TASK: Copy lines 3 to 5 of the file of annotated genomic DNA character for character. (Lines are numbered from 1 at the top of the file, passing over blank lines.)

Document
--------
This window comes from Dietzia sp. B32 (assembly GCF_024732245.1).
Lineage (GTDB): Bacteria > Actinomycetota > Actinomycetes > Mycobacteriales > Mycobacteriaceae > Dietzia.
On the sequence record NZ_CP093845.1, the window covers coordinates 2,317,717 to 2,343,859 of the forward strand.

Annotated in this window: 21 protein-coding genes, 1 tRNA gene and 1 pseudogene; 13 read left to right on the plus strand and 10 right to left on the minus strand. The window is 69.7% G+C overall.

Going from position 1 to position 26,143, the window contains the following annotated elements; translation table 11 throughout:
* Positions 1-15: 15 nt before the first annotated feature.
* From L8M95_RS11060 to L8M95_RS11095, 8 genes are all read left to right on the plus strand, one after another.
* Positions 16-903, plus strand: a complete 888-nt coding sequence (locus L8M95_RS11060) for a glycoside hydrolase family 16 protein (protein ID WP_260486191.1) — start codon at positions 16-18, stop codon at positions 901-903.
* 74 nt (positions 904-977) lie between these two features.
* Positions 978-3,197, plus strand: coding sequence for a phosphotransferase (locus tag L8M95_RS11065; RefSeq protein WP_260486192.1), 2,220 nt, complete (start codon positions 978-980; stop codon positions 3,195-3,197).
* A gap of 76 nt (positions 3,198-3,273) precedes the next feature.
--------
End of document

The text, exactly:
On the sequence record NZ_CP093845.1, the window covers coordinates 2,317,717 to 2,343,859 of the forward strand.

Annotated in this window: 21 protein-coding genes, 1 tRNA gene and 1 pseudogene; 13 read left to right on the plus strand and 10 right to left on the minus strand. The window is 69.7% G+C overall.

Going from position 1 to position 26,143, the window contains the following annotated elements; translation table 11 throughout: